I’ve been doing a bit of work experimenting with Azure the last couple of months as it relates to AX. This week NASA started their calibrations for their 3D printing at the international space station. When you listen to what they are doing with 3D printing, essentially they are creating a new supply chain process to be able to supply future missions where re-supply of parts or tools would take too long.
It got me thinking as I talk to different manufacturing companies who are investigating “cloud” and what that means to their supply chain and IT operations. In practical sense Azure is a data center that you can leverage today. But it is more that than, in that it’s providing new ways to create, manage and deploy applications.
With the globalization of manufacturing through the 80s, 90s, 00s. Companies realize that their intellectual property is in the designs and brands of the products they create and own. Do I build a new manufacturing plant or can I get someone else to do it for me?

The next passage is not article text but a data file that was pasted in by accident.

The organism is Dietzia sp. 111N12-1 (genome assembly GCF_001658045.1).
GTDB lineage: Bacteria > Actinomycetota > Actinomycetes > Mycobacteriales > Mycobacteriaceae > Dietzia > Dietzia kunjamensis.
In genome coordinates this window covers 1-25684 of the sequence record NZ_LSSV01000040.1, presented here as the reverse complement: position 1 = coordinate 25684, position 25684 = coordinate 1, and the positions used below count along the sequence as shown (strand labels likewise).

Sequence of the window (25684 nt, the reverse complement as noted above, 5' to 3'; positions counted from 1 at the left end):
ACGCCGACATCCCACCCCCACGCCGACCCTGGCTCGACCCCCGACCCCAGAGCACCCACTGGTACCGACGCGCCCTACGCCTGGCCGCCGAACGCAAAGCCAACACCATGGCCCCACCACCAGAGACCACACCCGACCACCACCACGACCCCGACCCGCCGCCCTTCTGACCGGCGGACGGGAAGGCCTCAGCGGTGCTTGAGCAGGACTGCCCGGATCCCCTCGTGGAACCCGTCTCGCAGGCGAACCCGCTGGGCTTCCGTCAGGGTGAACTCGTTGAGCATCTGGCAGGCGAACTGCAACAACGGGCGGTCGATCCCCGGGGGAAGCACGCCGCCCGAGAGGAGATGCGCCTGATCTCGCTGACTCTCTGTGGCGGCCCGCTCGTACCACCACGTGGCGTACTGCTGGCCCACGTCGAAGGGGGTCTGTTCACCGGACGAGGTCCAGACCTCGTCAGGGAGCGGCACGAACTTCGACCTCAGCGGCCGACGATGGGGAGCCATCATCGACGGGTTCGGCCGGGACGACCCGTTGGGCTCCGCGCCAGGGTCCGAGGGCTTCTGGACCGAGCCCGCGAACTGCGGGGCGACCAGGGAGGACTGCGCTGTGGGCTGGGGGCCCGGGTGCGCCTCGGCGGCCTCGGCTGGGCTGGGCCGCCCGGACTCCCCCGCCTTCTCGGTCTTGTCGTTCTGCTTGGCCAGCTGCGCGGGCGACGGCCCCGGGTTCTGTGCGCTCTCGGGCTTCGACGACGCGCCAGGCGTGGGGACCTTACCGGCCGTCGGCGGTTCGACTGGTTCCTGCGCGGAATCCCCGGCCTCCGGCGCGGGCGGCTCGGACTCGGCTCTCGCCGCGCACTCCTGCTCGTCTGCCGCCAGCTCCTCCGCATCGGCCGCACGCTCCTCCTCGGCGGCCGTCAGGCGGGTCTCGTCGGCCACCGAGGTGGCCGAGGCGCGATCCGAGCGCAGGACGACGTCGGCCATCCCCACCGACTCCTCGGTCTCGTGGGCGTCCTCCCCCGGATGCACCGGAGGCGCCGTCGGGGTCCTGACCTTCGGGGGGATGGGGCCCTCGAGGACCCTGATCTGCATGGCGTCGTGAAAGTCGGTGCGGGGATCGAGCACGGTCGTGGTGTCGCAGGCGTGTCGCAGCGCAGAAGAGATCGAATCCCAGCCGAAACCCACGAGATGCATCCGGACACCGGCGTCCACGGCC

Getting the product made is a project management, logistics, process management exercise. Obviously there are some products, the process is part of the IP. 3D printing is in its infancy but as it evolves it means the manufacturing process for some classes of products could be re-invented and make it a lot easier to implement your design.
Azure puts companies in the same place for their IT infrastructure. Do I build a new data center or do I get someone else to do that for me. There might be other occasions where you need data center capacity for a short amount of time or in a specific geography.
When you create storage in Azure you have the option of saying how you want the storage to be replicated for example geo-redundant which means that it will replicate the data for you across data centers. That small parameter takes the thinking out of planning what happens if my data center is taken out by a fire.
Now there is still infrastructure planning you need to do but it’s getting a lot easier to implement your design.